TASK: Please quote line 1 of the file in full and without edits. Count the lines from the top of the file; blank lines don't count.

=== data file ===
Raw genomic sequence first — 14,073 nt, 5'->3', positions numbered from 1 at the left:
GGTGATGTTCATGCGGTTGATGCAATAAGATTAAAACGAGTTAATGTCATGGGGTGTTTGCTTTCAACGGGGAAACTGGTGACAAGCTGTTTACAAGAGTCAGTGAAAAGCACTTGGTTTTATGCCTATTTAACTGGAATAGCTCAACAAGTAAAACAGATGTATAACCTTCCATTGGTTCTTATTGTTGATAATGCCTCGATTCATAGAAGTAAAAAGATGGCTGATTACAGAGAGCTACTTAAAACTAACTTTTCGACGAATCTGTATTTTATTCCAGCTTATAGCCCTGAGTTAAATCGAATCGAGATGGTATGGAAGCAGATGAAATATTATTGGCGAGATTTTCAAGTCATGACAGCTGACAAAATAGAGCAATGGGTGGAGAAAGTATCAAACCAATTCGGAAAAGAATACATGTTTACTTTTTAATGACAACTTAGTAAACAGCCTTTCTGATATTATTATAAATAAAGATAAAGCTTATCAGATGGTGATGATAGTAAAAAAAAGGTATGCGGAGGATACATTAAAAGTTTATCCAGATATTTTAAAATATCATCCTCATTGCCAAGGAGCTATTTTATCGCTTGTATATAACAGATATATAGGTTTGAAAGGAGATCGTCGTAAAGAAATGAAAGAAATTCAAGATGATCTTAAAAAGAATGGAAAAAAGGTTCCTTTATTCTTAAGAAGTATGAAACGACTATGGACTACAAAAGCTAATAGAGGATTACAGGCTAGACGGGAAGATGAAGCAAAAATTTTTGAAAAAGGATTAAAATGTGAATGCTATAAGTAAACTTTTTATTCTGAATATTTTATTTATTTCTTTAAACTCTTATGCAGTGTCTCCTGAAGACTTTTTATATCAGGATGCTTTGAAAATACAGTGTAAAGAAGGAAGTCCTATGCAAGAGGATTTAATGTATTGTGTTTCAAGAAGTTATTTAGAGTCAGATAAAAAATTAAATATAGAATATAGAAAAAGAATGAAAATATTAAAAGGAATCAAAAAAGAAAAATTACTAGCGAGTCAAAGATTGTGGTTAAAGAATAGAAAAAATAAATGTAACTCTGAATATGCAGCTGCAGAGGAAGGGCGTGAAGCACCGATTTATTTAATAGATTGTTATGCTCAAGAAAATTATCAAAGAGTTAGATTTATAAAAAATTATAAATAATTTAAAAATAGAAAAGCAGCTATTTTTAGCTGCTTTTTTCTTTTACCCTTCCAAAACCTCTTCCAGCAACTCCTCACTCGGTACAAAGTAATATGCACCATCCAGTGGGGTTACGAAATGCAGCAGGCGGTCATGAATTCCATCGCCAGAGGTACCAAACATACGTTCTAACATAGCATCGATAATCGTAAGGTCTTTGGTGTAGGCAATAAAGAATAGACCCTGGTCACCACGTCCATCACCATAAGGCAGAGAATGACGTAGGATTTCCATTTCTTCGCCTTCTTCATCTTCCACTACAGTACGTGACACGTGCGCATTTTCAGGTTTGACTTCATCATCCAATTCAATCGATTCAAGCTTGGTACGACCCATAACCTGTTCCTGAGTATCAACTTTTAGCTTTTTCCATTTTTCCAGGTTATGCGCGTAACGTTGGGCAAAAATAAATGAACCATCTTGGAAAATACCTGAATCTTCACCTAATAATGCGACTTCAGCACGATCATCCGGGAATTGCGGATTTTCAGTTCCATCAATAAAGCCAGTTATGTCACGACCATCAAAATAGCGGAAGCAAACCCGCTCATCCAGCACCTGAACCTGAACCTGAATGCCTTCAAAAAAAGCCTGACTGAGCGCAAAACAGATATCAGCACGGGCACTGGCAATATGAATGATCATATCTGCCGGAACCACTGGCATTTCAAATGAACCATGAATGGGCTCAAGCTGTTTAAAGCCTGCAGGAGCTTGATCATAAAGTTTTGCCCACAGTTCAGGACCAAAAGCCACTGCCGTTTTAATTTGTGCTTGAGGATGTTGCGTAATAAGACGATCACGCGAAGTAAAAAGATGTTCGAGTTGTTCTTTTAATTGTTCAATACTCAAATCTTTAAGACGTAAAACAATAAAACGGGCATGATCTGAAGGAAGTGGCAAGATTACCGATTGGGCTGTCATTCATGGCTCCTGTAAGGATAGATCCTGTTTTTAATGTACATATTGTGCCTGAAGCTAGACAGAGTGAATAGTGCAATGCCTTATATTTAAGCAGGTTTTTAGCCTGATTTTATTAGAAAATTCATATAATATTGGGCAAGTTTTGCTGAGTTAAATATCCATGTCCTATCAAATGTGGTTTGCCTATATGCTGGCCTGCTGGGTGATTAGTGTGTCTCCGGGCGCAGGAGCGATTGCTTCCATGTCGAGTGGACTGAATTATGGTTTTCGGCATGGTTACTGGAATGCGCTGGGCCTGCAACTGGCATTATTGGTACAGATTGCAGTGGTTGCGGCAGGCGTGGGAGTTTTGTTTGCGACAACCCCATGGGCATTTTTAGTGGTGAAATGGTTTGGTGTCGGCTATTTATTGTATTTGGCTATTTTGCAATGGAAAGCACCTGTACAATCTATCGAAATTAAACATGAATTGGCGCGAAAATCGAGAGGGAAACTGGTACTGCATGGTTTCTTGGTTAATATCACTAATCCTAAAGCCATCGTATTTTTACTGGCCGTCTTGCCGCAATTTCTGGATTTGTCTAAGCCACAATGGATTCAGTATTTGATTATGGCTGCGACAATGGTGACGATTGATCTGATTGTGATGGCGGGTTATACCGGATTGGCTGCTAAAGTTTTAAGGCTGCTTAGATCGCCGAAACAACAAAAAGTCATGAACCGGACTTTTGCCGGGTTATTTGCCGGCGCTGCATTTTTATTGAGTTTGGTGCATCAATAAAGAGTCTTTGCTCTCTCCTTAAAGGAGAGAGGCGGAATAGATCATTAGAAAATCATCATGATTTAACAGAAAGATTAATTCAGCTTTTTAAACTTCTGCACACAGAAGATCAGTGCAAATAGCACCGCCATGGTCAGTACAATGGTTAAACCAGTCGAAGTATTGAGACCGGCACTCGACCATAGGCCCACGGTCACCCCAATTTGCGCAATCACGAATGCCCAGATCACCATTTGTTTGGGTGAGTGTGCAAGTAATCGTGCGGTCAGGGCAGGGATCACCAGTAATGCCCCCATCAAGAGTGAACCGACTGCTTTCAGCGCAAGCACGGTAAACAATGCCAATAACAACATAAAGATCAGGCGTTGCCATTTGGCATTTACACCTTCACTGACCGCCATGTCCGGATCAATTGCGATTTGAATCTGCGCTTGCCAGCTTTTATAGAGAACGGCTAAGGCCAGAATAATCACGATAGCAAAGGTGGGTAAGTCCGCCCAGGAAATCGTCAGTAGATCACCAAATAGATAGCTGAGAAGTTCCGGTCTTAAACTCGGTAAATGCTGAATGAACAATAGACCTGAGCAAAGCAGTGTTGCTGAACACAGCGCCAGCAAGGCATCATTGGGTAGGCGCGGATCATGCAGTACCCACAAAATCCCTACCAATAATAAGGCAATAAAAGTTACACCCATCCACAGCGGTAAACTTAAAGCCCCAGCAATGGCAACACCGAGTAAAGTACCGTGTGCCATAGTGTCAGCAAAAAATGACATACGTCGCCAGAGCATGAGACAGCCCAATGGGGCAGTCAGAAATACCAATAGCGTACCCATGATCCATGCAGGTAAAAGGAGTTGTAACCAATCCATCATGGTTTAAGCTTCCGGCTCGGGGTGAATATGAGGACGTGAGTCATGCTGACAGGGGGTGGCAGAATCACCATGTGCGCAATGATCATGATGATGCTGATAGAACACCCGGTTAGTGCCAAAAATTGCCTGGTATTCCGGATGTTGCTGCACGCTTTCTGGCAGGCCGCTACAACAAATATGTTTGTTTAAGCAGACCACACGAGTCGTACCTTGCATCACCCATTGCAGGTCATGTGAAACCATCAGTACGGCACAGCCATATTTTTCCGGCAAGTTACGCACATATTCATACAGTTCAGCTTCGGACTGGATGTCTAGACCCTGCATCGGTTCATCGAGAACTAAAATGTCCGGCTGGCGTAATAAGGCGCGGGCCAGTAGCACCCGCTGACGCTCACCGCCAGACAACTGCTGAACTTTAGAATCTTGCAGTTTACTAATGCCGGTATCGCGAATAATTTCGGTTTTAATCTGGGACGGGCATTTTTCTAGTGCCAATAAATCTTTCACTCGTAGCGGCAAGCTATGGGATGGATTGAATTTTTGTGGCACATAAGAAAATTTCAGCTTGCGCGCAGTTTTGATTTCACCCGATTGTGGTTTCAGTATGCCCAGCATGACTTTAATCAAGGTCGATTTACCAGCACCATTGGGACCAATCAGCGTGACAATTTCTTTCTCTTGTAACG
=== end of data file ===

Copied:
Raw genomic sequence first — 14,073 nt, 5'->3', positions numbered from 1 at the left: